Andy Murray plans to retire this season

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Andy Murray said he hopes to retire this season after Wimbledon, but acknowledged he might not make it to that point.

Murray, 31, spoke through tears at a press conference in the lead-up to the Australian Open, citing a painful hip injury that is “not allowing me to enjoy any of the stuff that I love about tennis.”

“I can still play to a level, [but] not a level I’m happy playing at,” he said. “The pain is too much.”

Murray said he had been dealing with a hip injury for years but the pain has worsened in the last 20 months, making day-to-day tasks, like walking and putting on socks, uncomfortable. “I spoke to my team and I told them that I can’t keep doing this,” he said. “I said to my team, ‘I think I can get through this till Wimbledon. That’s where I’d like to stop playing. But I’m also not certain I’m able to do that.”

When asked if the Australian Open could be his last tournament, Murray paused to gather his thoughts and said, “I think there’s a chance of that.”

Murray is a three-time Grand Slam winner and the only player to win two straight singles titles at the Olympics. In his first Grand Slam title, at the 2012 US Open, Murray beat Novak Djokovic in the final to become the first British man to win a major since Fred Perry at the 1936 US Open. He reached another milestone with his second Grand Slam title at 2013 Wimbledon, topping Djokovic to become the first British man to win the tournament in 77 years. He won a second Wimbledon title in 2016. He has also been outspoken about gender issues in sports, advocating for equal prize money and more women’s matches on centre court at Wimbledon. In 2014, Murray hired Amelie Mauresmo as his coach. He wrote in a 2015 column published by French sports paper L’Equipe, “Have I become a feminist? Well, if being a feminist is about fighting so that a woman is treated like a man then yes, I suppose I have.”

Eliud Kipchoge, two races shy of his target, to make Boston Marathon debut

Eliud Kipchoge Berlin Marathon
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World record holder Eliud Kipchoge will race the Boston Marathon for the first time on April 17.

Kipchoge, who at September’s Berlin Marathon lowered his world record by 30 seconds to 2:01:09, has won four of the six annual major marathons — Berlin, Tokyo, London and Chicago.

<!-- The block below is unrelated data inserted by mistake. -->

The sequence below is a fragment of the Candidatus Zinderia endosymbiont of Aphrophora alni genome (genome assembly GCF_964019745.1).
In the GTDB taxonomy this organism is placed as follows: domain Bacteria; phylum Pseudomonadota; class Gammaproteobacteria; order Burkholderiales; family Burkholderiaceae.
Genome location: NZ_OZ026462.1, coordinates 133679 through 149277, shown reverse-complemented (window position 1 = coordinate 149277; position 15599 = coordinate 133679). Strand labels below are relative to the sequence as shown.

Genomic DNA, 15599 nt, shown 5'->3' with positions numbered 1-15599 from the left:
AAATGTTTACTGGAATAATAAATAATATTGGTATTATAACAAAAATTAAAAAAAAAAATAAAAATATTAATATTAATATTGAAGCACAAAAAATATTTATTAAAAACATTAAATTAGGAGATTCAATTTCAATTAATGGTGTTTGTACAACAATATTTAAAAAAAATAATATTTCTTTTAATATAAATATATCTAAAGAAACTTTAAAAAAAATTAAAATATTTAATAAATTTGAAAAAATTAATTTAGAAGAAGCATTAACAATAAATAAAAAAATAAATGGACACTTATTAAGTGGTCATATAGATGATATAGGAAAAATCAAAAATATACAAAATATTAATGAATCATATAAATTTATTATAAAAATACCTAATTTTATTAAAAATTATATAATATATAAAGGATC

The 38-year-old Kenyan has never raced Boston, the world’s oldest annual marathon dating to 1897, nor New York City but has repeated in recent years a desire to enter both of them.

Typically, he has run the London Marathon in the spring and the Berlin Marathon in the fall.

Kipchoge’s last race in the U.S. was the 2014 Chicago Marathon, his second of 10 consecutive marathon victories from 2014 through 2019.

He can become the first reigning men’s marathon world record holder to finish the Boston Marathon since South Korean Suh Yun-Bok set a world record of 2:25:39 in Boston in 1947, according to the Boston Athletic Association.

In 2024 in Paris, Kipchoge is expected to race the Olympic marathon and bid to become the first person to win three gold medals in that event.

The Boston Marathon field also includes arguably the second- and third-best men in the world right now — Kipchoge’s Kenyan training partners Evans Chebet and Benson Kipruto. Chebet won Boston and New York City this year. Kipruto won Boston last year and Chicago this year.

American Des Linden, who won Boston in 2018, headlines the women’s field.

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2024 Tour de France to end with Nice time trial due to Paris Olympics

2024 Tour de France Nice
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The 2024 Tour de France will end on the French Riviera instead of the French capital because of the Paris Olympics.

The finish of cycling’s marquee race leaves Paris for the first time since 1905.

Tour organizers said on Thursday the last stage of its 111th race will take place in the Mediterranean resort of Nice on July 21. Five days later, Paris opens the Olympics.

Because of security and logistical reasons, the French capital won’t have its traditional Tour finish on the Champs-Elysees. Parting with tradition of a sprint on the Champs-Elysees, the last stage will be an individual time trial along Nice’s famed Promenade des Anglais.

The start of the 2024 race, which will begin for the first time in Italy, was brought forward by one week, a customary change during an Olympic year. The Tour will start on June 29 in Florence.

Nice has hosted the Tour 37 times, including its start twice, in 1981 and in 2020. Two years ago, the start was delayed until Aug. 29 due to lockdowns and travels bans during the COVID-19 pandemic.

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